If you want to split the list into lists of equal size, see this related faq on the # (take) operator.

If you want to split a string on a delimiter, use the vs (vector from scalar) function:

q)” ” vs “The quick brown fox”
“The”
“quick”
“brown”
“fox”
q)”, ” vs “Hello, world!”
“Hello”
“world!”
q)

When its left argument is the null symbol, `, the vs function breaks apart a symbol on dots:

q)` vs `foo.bar.baz
`foo`bar`baz
q)

Those are the most common cases. We can also split a list into lists of varying length by passing a list of indexes as the left argument to the _ (cut) operator:

q)0 1 4 9 _ til 10
,0
1 2 3
4 5 6 7 8
,9
q)

To split a list of some type other than char using a delimiter is a little more complicated. We start by finding the indexes in the list that match the delimiter:

q)list: 1 2 0 3 4 0 5 6
q)delimiter: 0
q)indexes: where delimiter = list
q)indexes
2 5
q)

Now we can break list into pieces using the _ (cut) operator as above:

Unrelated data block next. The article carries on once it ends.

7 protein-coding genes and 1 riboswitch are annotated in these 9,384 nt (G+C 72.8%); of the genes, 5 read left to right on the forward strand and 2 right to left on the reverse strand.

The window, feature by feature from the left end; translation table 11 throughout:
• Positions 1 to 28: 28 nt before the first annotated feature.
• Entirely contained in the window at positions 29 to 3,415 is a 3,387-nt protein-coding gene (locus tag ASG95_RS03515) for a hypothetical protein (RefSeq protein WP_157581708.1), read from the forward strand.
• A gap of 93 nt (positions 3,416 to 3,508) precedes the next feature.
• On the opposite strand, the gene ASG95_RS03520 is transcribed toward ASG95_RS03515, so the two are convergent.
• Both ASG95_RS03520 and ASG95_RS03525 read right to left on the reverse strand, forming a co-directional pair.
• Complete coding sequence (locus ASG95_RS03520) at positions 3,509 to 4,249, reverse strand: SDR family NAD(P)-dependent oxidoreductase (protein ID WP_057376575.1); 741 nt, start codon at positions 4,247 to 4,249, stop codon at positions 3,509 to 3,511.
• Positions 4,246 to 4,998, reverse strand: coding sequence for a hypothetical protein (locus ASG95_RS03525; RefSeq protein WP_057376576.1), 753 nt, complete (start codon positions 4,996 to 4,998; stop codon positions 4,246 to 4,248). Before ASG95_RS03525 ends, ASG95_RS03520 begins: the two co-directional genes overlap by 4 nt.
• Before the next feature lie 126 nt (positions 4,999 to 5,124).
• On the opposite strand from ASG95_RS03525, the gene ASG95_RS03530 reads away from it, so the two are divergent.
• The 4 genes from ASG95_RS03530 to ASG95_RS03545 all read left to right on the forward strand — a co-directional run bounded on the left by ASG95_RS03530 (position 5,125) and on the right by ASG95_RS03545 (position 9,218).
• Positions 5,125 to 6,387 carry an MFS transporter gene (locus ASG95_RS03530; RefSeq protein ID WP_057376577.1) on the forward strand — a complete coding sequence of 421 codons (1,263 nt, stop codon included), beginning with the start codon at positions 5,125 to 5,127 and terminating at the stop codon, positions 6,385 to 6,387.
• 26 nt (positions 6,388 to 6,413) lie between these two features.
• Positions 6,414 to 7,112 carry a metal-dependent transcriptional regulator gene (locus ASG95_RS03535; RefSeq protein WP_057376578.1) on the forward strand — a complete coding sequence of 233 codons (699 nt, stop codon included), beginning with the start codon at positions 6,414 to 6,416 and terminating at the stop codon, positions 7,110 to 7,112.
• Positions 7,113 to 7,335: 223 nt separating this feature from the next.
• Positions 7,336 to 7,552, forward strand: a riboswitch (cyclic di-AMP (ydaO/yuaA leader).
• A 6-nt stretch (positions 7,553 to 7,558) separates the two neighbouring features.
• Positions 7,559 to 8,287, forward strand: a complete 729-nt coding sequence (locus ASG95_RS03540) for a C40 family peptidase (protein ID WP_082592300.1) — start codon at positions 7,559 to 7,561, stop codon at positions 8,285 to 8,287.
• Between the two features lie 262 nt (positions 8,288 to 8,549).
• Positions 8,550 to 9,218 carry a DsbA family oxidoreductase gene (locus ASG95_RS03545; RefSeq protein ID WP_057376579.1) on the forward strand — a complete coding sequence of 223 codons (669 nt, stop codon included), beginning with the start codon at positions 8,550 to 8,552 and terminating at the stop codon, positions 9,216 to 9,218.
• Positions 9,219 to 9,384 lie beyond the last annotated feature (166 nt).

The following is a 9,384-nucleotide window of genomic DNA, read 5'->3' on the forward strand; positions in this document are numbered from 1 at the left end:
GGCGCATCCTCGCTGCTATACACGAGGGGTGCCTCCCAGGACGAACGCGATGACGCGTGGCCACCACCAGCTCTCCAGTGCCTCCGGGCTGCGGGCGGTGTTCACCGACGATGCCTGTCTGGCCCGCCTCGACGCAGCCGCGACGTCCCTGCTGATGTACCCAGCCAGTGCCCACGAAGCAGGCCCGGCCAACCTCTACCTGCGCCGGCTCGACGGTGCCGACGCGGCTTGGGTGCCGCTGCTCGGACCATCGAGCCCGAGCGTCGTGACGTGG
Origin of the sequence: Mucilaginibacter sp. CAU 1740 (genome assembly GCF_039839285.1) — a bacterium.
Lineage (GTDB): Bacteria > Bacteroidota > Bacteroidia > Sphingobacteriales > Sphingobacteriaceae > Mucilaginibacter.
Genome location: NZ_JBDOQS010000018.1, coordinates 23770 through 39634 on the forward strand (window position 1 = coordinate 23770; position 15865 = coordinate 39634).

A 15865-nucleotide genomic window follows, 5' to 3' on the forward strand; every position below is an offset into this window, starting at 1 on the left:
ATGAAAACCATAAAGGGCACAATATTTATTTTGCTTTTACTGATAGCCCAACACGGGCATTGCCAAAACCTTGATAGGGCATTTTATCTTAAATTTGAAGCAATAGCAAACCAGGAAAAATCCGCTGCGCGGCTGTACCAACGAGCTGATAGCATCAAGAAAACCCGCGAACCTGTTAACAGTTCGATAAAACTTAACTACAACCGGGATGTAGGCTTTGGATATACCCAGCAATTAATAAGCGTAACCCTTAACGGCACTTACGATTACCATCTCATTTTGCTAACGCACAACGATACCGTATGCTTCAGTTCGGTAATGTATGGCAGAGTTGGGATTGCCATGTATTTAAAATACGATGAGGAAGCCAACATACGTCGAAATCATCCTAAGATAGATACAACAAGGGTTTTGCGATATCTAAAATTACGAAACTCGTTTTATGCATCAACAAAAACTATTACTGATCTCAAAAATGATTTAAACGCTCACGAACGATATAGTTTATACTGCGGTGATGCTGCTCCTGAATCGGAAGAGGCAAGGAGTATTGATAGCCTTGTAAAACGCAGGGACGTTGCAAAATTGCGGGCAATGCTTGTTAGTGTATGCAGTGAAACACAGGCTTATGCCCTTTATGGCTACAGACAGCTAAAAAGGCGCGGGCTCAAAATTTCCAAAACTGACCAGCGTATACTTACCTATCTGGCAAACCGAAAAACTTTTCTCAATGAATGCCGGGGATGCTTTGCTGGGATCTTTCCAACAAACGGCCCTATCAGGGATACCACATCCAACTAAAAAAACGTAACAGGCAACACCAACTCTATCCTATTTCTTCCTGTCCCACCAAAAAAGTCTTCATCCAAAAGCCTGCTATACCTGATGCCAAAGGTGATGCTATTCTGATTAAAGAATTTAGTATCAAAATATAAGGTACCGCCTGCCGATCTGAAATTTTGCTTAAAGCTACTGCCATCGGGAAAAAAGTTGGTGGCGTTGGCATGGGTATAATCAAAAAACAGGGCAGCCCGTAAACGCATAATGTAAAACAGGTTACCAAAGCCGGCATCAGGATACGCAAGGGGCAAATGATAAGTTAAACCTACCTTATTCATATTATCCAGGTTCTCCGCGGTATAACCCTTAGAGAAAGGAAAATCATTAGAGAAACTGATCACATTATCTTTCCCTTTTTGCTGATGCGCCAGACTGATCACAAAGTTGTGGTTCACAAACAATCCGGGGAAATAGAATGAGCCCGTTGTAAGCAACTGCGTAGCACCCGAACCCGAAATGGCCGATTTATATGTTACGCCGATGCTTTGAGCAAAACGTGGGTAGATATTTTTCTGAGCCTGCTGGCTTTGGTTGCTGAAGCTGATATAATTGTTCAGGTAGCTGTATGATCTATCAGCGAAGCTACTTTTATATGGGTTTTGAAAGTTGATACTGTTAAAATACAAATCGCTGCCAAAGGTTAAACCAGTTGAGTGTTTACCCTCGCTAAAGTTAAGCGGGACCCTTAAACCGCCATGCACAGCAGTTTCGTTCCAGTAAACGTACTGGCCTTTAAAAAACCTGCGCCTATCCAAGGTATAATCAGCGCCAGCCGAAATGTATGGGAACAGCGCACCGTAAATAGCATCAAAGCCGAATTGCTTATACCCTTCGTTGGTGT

q)indexes _ list
0 3 4
0 5 6
q)

This is almost what we want. We’ll use _/: (drop-each-right) to get rid of the delimiters:

q)1 _/: indexes _ list
3 4
5 6
q)

We can grab the first element of the result with # (take):

q)first[indexes] # list
1 2
q)

Then we can just join (using ,) the two together:

q)(enlist first[indexes] # list), 1 _/: indexes _ list
1 2
3 4
5 6
q)

Note that we must call enlist on the front of the list or else we’ll get something a little different from what we intended:

q)(first[indexes] # list), 1 _/: indexes _ list
1
2
3 4
5 6
q)

Lastly, we can generalize to non-atomic types by replacing = with ~/: (match-each-right):

split: {[list; delimiter]
indexes: where delimiter ~/: list;
front: first[indexes] # list;
rest: 1 _/: indexes _ list;
: (enlist front), rest;
}

By listing nothing at all in the select clause:

q)table: ([] x: 5 10 15 20; y: 1 2 3 4)
q)table
x  y
----
5  1
10 2
15 3
20 4
q)select from table where x > 10
x  y
----
15 3
20 4
q)

or SQL via “s)”:

q)s)select * from table where x > 10
x y
—-
15 3
20 4
q)

See also: $QHOME/s.k

Convert to string, then to int by applying the $ (cast) operator while passing an uppercase type character as its left argument:

q)”I” $ string `123
123
q)

Type number also works:

q)type 123
-6h
q)-6h $ string `123
123
q)

See also: string to symbol conversion faq, Datatypes and $